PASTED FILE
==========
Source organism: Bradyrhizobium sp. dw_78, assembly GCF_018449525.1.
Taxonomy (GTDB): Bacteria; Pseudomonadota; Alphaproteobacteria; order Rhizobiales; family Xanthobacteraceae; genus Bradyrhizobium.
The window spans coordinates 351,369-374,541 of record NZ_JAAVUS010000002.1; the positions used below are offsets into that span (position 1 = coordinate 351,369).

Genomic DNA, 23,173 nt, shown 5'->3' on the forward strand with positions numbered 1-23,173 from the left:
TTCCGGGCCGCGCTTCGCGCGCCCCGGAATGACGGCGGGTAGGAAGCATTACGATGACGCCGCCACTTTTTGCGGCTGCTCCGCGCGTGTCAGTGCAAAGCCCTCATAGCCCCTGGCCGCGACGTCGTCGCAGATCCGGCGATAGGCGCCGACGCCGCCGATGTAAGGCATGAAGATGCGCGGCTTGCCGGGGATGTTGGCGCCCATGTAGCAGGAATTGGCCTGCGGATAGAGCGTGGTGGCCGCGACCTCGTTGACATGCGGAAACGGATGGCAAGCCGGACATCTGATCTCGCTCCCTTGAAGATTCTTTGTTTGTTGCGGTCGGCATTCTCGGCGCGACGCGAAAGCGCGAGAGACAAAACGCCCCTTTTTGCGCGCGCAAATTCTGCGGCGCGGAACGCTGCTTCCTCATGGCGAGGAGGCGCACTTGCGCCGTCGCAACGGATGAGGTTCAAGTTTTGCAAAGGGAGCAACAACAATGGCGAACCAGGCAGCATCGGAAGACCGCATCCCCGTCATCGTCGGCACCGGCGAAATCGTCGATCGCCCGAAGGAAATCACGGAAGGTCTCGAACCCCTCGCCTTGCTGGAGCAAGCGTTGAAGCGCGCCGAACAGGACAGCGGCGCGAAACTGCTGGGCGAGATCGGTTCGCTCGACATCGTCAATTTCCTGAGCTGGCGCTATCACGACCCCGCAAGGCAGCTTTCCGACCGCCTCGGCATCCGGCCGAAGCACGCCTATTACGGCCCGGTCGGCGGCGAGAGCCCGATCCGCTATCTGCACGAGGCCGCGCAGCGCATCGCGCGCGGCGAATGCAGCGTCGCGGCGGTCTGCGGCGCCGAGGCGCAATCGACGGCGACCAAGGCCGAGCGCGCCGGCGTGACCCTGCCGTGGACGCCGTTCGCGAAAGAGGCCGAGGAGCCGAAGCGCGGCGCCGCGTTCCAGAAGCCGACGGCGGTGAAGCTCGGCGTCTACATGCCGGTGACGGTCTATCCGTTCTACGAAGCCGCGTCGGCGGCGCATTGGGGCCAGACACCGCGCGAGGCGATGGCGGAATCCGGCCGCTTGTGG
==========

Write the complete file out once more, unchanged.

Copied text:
Source organism: Bradyrhizobium sp. dw_78, assembly GCF_018449525.1.
Taxonomy (GTDB): Bacteria; Pseudomonadota; Alphaproteobacteria; order Rhizobiales; family Xanthobacteraceae; genus Bradyrhizobium.
The window spans coordinates 351,369-374,541 of record NZ_JAAVUS010000002.1; the positions used below are offsets into that span (position 1 = coordinate 351,369).

Genomic DNA, 23,173 nt, shown 5'->3' on the forward strand with positions numbered 1-23,173 from the left:
TTCCGGGCCGCGCTTCGCGCGCCCCGGAATGACGGCGGGTAGGAAGCATTACGATGACGCCGCCACTTTTTGCGGCTGCTCCGCGCGTGTCAGTGCAAAGCCCTCATAGCCCCTGGCCGCGACGTCGTCGCAGATCCGGCGATAGGCGCCGACGCCGCCGATGTAAGGCATGAAGATGCGCGGCTTGCCGGGGATGTTGGCGCCCATGTAGCAGGAATTGGCCTGCGGATAGAGCGTGGTGGCCGCGACCTCGTTGACATGCGGAAACGGATGGCAAGCCGGACATCTGATCTCGCTCCCTTGAAGATTCTTTGTTTGTTGCGGTCGGCATTCTCGGCGCGACGCGAAAGCGCGAGAGACAAAACGCCCCTTTTTGCGCGCGCAAATTCTGCGGCGCGGAACGCTGCTTCCTCATGGCGAGGAGGCGCACTTGCGCCGTCGCAACGGATGAGGTTCAAGTTTTGCAAAGGGAGCAACAACAATGGCGAACCAGGCAGCATCGGAAGACCGCATCCCCGTCATCGTCGGCACCGGCGAAATCGTCGATCGCCCGAAGGAAATCACGGAAGGTCTCGAACCCCTCGCCTTGCTGGAGCAAGCGTTGAAGCGCGCCGAACAGGACAGCGGCGCGAAACTGCTGGGCGAGATCGGTTCGCTCGACATCGTCAATTTCCTGAGCTGGCGCTATCACGACCCCGCAAGGCAGCTTTCCGACCGCCTCGGCATCCGGCCGAAGCACGCCTATTACGGCCCGGTCGGCGGCGAGAGCCCGATCCGCTATCTGCACGAGGCCGCGCAGCGCATCGCGCGCGGCGAATGCAGCGTCGCGGCGGTCTGCGGCGCCGAGGCGCAATCGACGGCGACCAAGGCCGAGCGCGCCGGCGTGACCCTGCCGTGGACGCCGTTCGCGAAAGAGGCCGAGGAGCCGAAGCGCGGCGCCGCGTTCCAGAAGCCGACGGCGGTGAAGCTCGGCGTCTACATGCCGGTGACGGTCTATCCGTTCTACGAAGCCGCGTCGGCGGCGCATTGGGGCCAGACACCGCGCGAGGCGATGGCGGAATCCGGCCGCTTGTGG